HR Administration Support
As soon as you recruit someone you are going to need:
- An Offer Letter and Employment Contract.
- An Employee Handbook with all the Company Policies and Procedures in it.
- An Induction Pack.
- Forms and letters for dealing with probation, sickness, holidays, attendance, performance, grievance, disciplinary, training, recruitment etc.
Ok, let’s start with the Employment Contract!
Did you know every employee has a contract, whether you have put it in writing or not?
However, as an employer you are legally obliged to provide a written statement of the main terms and conditions of your employee’s employment with the first two months of employment.
Regardless of any contract, you must comply with minimum statutory requirements in terms of pay, hours of work and annual leave. These include the minimum wage, the working time regulations covering maximum working hours, and annual paid holiday entitlements. Other entitlements include statutory sick pay for qualifying employees.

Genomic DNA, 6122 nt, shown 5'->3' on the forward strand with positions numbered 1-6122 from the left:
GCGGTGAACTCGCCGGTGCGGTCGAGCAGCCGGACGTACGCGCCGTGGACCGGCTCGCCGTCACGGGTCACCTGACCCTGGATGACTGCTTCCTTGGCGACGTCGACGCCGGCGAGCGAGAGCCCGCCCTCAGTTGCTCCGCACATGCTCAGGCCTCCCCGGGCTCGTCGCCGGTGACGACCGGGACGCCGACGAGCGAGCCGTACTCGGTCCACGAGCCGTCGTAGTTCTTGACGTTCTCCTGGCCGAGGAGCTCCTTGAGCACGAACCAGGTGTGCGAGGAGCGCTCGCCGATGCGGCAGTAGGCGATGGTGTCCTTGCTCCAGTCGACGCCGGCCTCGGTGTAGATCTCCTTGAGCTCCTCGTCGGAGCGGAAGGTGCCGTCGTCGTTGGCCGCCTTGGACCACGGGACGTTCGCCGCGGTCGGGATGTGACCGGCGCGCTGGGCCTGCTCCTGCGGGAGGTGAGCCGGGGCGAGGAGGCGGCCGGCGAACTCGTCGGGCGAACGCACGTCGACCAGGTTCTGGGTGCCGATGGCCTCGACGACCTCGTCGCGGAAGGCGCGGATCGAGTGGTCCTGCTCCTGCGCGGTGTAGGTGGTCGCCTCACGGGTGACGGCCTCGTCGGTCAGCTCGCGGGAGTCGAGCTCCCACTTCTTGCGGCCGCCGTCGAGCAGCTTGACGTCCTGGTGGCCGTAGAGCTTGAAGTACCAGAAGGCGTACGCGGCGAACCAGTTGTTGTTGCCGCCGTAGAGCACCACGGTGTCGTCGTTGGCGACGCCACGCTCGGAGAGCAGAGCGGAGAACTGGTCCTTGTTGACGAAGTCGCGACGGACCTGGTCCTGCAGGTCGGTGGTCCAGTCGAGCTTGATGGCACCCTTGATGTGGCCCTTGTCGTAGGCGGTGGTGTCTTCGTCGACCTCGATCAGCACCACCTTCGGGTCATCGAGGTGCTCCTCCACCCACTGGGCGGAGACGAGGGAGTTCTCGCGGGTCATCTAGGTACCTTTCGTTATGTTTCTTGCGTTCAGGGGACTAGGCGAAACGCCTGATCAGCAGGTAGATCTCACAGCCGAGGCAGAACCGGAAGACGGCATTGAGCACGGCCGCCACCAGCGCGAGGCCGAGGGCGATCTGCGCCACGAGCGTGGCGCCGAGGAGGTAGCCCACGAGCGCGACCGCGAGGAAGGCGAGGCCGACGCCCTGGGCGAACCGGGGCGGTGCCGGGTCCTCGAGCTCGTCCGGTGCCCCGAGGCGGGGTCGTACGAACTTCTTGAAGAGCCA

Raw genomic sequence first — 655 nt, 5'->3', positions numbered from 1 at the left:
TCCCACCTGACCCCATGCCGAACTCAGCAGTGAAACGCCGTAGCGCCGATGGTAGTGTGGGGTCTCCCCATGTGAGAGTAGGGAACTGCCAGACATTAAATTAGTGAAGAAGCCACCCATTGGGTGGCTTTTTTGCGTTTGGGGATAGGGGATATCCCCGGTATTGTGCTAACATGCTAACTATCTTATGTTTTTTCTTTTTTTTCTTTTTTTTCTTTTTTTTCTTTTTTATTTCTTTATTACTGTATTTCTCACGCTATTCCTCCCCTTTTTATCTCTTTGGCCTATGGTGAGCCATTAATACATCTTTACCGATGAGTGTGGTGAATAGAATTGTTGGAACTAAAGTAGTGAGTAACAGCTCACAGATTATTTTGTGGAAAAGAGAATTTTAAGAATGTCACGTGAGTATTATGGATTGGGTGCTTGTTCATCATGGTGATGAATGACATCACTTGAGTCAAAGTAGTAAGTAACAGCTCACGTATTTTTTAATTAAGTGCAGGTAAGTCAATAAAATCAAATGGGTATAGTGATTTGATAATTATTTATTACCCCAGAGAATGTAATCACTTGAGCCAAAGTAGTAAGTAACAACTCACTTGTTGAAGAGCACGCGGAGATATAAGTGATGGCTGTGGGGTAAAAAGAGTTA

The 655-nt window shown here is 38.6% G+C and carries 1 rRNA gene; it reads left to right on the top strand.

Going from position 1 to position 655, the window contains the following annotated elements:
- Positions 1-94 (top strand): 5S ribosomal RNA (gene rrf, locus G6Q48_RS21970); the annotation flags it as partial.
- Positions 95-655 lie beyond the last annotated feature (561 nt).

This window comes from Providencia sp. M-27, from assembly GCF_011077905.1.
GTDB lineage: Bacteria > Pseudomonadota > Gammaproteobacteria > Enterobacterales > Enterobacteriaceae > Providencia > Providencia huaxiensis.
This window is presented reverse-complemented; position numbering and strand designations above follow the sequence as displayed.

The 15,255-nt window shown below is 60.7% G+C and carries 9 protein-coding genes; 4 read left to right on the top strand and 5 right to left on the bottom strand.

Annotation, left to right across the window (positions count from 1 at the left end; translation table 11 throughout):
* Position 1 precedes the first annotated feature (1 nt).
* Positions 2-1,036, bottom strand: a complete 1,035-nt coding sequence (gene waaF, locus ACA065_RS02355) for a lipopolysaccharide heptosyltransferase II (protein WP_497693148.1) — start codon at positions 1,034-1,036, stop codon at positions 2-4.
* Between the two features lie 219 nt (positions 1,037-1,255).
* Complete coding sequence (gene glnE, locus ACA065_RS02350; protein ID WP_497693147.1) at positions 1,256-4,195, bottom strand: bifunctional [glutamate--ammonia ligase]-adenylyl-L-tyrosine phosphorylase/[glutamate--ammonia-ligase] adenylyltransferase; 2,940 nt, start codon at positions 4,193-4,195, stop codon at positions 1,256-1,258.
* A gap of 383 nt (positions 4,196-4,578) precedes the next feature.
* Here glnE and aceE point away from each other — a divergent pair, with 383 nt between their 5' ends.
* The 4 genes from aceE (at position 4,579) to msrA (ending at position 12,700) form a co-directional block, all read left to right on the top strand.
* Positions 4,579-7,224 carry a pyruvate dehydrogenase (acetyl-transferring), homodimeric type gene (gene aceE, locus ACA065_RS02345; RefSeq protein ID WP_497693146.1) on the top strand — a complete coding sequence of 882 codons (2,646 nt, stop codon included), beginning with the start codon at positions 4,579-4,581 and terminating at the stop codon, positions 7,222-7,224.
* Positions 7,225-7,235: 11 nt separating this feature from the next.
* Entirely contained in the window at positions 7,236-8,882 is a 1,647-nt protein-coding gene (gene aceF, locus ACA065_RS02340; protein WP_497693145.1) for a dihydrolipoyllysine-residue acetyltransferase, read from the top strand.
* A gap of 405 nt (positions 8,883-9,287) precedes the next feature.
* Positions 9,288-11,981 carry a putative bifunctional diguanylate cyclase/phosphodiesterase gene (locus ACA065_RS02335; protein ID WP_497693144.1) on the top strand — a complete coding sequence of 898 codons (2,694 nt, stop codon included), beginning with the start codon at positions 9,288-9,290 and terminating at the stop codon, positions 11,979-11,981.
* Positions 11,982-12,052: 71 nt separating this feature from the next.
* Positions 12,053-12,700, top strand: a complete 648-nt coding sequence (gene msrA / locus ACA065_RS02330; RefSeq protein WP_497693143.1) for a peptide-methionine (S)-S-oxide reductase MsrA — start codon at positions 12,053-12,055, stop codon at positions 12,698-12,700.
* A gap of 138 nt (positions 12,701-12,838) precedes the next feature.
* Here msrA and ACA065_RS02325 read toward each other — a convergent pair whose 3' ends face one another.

Also, did you know that changing the employees terms and conditions without their agreement can be a breach of contract?
Changing a contract of employment – What you need to know
Did you know? – If you want to change an employee’s contract of employment, you will need to get their prior consent, preferably in writing. This is still the case even if the contract of employment is oral and/or based on implied terms. Without consent, you are at risk that the employee will sue you for breach of contract or they may resign and claim constructive dismissal.
Did you know? – An employee can generally claim constructive dismissal if they have been employed for two years or more (one year in Northern Ireland).
And if you make any change to the statutory written statement of particulars of employment, this must be notified to the employee in writing no later than one month after you made the change (however, you do not need to issue a new written statement each time). Consent to the change will still be needed.